“And whatever you ask in My name, that I will do, that the Father may be glorified in the Son. If you ask anything in My name, I will do it.”

He adds in Matthew 21:22: “And whatever things you ask in prayer, believing, you will receive.”

Further, we read this in 1 John 3:22: “And whatever we ask we receive from Him, because we keep His commandments and do those things that are pleasing in His sight.

So, all of this sounds pretty straightforward. If we ask God the Father to do anything for us, He will do so, if we ask in Christ’s name (with His authority and on His behalf); if we believe that God will do it; and if we keep His commandments and do the things which are pleasing to Him.

And still, even though we might fulfill all these requirements, we still might not receive the desired answer to our prayer. Does this mean, then, that God did not hear us; that He broke His promise; or that He is displeased with us for not being obedient and faithful enough? Does this mean, then, that it makes no difference whether we believe and keep His commandments?

If there was one Man who never disobeyed God; in whom the Father was well pleased; and who had full, total and complete faith, it was Jesus Christ. He even said that He knew that His Father would always hear Him. But at one time, He did not receive the answer from God the Father which He had desired.

Even though He came for the purpose of suffering and dying for mankind, when He was faced with the reality of torture and death, He did not want to go through it. He prayed to the Father to spare Him from this terrible ordeal which was awaiting Him. He told His disciples who were with Him: “‘My soul is exceedingly sorrowful, even to death. Stay here and watch with Me.’ He went a little farther and fell on His face, and prayed, saying, ‘O My Father, if it is possible, let this cup pass from Me…’” (Matthew 26:39).

Although hoping that there could be another way to accomplish the purpose of His coming, He knew, deep down inside, that there was really no other way, and so He added: “‘… nevertheless, not as I will, but as You will’” (same verse).

He submitted to God’s Will and made it His own. When Peter was willing to defend Him against the soldiers with the sword, trying thereby, however foolishly, to prevent His arrest, Jesus told him: “‘Put your sword into the sheath. Shall I not drink the cup which My Father has given Me?’’ (John 18:11).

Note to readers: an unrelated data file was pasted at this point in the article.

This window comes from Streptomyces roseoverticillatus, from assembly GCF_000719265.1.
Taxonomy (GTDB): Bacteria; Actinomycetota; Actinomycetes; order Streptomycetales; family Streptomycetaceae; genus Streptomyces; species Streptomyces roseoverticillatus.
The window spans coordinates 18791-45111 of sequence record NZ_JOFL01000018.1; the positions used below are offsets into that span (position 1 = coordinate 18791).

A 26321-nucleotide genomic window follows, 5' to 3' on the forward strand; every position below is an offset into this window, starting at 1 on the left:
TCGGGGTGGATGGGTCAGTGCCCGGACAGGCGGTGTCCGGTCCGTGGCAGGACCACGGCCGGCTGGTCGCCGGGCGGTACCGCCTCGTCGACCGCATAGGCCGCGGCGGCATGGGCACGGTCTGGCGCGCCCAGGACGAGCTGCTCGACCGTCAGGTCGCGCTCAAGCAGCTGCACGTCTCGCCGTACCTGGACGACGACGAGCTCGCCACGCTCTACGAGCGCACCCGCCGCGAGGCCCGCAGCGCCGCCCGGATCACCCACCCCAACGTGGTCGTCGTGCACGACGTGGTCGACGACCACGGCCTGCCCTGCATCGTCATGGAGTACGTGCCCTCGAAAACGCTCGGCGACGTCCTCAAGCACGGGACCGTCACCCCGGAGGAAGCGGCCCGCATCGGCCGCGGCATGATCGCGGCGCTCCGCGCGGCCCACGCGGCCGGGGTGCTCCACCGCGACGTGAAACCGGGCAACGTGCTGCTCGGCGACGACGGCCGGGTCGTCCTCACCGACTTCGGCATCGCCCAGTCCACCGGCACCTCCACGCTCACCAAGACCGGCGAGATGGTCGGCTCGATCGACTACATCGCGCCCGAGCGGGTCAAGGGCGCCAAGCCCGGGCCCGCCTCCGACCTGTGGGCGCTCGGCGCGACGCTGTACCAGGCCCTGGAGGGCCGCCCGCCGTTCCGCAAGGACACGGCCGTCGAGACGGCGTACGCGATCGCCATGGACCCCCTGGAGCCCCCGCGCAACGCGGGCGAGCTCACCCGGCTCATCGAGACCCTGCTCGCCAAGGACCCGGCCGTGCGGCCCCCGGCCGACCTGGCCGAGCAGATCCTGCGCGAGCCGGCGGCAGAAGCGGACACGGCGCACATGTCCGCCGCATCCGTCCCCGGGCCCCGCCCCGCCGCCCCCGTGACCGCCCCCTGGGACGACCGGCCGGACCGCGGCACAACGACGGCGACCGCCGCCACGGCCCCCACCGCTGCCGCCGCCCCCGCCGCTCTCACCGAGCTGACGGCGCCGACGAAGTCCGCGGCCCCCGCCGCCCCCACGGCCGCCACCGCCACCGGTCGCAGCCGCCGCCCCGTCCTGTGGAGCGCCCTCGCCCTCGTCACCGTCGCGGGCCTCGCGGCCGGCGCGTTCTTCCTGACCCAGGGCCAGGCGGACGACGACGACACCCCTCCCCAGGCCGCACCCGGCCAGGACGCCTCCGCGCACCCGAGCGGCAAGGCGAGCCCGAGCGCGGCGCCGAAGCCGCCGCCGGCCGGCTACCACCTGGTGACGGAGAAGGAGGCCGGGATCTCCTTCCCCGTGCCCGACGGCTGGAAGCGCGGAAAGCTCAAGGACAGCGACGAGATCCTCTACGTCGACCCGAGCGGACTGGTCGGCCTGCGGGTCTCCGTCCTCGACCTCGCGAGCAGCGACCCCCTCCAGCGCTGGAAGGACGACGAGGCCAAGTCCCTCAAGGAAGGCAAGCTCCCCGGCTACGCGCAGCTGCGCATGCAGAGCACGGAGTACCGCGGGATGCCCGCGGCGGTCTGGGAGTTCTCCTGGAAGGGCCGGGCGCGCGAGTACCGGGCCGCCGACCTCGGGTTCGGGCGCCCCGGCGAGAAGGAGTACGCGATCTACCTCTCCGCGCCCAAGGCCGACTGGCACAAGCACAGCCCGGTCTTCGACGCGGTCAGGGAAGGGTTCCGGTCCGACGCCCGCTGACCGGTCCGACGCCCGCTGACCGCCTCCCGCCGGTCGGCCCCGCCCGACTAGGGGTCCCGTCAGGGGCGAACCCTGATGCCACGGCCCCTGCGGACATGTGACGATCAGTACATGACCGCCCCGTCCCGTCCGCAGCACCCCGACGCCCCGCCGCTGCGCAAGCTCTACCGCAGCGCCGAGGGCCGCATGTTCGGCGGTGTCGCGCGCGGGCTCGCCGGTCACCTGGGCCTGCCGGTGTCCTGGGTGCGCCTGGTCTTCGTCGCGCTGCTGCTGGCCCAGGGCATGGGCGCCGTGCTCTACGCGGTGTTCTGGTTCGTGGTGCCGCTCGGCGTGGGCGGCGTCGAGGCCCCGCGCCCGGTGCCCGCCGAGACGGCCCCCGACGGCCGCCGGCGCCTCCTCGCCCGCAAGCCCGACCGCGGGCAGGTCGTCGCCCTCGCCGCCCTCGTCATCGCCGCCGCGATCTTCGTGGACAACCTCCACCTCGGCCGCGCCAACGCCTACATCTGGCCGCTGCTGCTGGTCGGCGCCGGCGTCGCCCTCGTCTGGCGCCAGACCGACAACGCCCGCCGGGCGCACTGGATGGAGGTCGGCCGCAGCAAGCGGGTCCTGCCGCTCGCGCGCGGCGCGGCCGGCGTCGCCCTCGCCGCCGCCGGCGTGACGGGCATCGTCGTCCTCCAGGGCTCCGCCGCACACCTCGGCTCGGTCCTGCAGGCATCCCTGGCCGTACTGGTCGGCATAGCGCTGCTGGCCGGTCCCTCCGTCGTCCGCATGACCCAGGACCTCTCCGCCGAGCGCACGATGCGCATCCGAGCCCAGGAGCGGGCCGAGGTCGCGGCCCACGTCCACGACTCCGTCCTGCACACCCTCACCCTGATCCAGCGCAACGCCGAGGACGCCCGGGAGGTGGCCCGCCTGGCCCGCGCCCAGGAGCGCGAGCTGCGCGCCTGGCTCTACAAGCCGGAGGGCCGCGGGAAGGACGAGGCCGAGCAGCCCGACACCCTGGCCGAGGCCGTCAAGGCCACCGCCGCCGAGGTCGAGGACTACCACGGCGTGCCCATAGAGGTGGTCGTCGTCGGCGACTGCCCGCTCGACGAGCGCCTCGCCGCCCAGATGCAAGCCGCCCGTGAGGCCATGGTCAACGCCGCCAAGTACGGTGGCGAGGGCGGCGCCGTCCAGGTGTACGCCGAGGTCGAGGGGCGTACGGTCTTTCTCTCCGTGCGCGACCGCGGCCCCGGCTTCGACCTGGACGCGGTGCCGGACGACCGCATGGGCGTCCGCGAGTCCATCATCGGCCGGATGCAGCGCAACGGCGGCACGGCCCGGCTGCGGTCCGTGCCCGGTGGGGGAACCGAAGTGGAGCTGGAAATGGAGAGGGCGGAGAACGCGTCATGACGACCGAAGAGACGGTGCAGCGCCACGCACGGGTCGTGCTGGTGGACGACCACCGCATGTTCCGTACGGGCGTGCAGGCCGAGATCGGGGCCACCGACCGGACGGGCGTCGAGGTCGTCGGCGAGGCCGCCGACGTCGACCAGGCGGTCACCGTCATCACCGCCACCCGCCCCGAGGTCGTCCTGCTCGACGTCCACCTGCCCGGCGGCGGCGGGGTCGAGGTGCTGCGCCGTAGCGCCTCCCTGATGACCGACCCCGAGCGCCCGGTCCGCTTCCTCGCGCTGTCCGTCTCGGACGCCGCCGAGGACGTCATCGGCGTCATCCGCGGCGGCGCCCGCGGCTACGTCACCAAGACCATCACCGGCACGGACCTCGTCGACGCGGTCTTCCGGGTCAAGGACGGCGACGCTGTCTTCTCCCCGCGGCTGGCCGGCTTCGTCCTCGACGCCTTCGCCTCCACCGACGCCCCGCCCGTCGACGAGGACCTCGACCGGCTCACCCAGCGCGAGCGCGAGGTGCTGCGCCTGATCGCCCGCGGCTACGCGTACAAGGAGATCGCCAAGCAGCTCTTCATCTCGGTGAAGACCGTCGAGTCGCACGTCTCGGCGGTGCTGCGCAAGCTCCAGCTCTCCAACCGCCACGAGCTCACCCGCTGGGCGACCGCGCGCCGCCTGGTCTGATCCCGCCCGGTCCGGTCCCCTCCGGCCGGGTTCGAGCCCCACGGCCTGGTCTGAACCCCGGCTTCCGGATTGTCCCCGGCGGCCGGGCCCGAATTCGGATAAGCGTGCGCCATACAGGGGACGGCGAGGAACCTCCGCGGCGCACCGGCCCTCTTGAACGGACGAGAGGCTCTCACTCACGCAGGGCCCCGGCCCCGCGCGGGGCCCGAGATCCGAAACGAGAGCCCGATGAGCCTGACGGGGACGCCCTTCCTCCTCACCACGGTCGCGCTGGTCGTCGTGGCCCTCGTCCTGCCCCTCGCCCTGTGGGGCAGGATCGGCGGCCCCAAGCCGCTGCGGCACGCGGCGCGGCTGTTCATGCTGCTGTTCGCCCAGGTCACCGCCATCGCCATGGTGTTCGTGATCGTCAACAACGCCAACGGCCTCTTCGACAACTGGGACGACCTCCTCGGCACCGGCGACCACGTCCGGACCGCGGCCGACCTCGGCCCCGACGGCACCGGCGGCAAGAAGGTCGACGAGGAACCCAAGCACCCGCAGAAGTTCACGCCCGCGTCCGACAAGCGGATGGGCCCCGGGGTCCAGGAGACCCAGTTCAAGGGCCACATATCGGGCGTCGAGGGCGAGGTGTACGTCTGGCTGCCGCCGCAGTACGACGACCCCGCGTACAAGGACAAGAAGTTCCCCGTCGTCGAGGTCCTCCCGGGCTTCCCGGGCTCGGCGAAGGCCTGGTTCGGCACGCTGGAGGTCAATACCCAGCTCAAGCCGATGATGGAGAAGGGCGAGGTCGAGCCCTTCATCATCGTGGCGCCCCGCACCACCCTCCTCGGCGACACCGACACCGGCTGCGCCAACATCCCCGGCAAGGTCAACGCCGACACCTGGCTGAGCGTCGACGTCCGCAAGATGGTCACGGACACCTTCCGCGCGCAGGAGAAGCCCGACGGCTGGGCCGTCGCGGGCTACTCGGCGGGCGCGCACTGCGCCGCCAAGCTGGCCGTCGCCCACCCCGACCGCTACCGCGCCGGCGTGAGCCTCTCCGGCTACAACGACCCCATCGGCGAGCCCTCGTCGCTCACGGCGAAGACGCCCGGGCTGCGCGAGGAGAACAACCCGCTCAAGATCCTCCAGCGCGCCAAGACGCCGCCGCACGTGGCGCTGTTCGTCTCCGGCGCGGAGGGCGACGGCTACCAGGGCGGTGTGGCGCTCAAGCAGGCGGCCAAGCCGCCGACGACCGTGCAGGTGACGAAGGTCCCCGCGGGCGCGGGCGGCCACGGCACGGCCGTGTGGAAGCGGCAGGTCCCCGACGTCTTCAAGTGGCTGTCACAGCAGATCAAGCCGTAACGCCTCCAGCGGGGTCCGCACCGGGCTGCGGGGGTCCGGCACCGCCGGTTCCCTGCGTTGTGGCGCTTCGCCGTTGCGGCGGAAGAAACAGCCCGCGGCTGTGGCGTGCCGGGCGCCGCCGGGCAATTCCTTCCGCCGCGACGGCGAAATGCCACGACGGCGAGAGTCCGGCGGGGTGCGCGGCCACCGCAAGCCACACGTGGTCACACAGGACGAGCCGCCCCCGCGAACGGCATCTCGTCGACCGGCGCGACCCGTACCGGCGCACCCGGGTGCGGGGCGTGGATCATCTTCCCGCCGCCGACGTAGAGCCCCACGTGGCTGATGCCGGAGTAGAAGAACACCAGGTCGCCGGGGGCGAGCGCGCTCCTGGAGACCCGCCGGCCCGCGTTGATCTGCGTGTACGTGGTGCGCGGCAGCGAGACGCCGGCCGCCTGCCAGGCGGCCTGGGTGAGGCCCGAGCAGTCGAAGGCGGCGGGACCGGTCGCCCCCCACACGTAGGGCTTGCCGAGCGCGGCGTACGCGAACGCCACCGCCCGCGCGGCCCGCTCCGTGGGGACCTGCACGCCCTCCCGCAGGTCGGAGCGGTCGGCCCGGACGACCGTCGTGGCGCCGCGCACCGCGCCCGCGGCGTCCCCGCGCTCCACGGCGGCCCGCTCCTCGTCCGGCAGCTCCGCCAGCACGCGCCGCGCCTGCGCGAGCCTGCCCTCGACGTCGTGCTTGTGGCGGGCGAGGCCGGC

And so, we read in 1 John 5:14-15:

“Now this is the confidence that we have in Him, that if we ask anything according to His will, He hears us. And if we know that He hears us, whatever we ask, we know that we have the petitions that we have asked of Him.”

But how do we know whether our requests are in accordance with God’s Will? And if we don’t know, doesn’t this mean that doubts come in and diminish our faith? The answer is “No; that does not have to be the case.” When we pray to God, we must have the unconditional and unwavering faith that He will hear and answer us in the way we hope. And that He will make it abundantly clear to us if His Will differs from ours. Sometimes, that answer comes rather soon. After Jesus had finished His prayer, He knew that there was no other way; the soldiers came to arrest Him, and there was no escape. 

But this realization of God’s Will, being contrary to ours, may not be manifested right away. It may take some time.

The Apostle Paul was a man after God’s own heart. He seemed to have suffered from an incurable sickness, and He asked God three times—apparently asking Him three times during the formal procedure of anointing by other ministers—to be healed from this sickness. Only after the third anointing did he know that God would not heal him, as this was not His Will. Paul describes this realization in 2 Corinthians 12:7-9:

“And lest I should be exalted above measure by the abundance of the revelations, a thorn in the flesh was given to me, a messenger of Satan to buffet me, lest I be exalted above measure. Concerning this thing I pleaded with the Lord three times that it might depart from me. And He said to me, ‘My grace is sufficient for you, for My strength is made perfect in weakness.’”

Paul accepted God’s Will. He continued: “Therefore most gladly I will rather boast in my infirmities, that the power of Christ may rest upon me” (same verse). 

It took Paul a while to come to this conclusion. In the meantime, he had continued to ask God for healing. When we do not know yet whether God’s Will is contrary to our request, we have to continue to ask in faith. Giving up prematurely is not the answer, when God’s Will contrary to our desires had not been made clear. Christ said in Luke 18:1, 7:

“Then He spoke a parable to them, that men always ought to pray and not lose heart… And shall God not avenge His own elect who cry out day and night to Him, though He bears long with them?”

God will make His Will abundantly clear to us, either immediately or in time. He may do so, for instance, by circumstances. We should know, however, that it is never God’s Will that we sin by not keeping His commandments. Even if circumstances might “indicate” that we “cannot” keep the Sabbath or the annual Holy Days, to draw the conclusion that we don’t have to would never be in accordance with God’s Will. 

We are faced many times with difficult and uncertain situations. God’s Will might not be what we would like to see, and disappointment in the case of “unanswered” prayers may be the inevitable result. We all go through these emotions, but it is important to realize that God has the best for all of us in mind. And in time, we will clearly see why God’s decisions have always been the right ones.

Other People’s Problems

Within families, there aren’t a lot of secrets. Family members know one another pretty well—both each other’s good points and bad; each one’s strengths and each one’s weaknesses.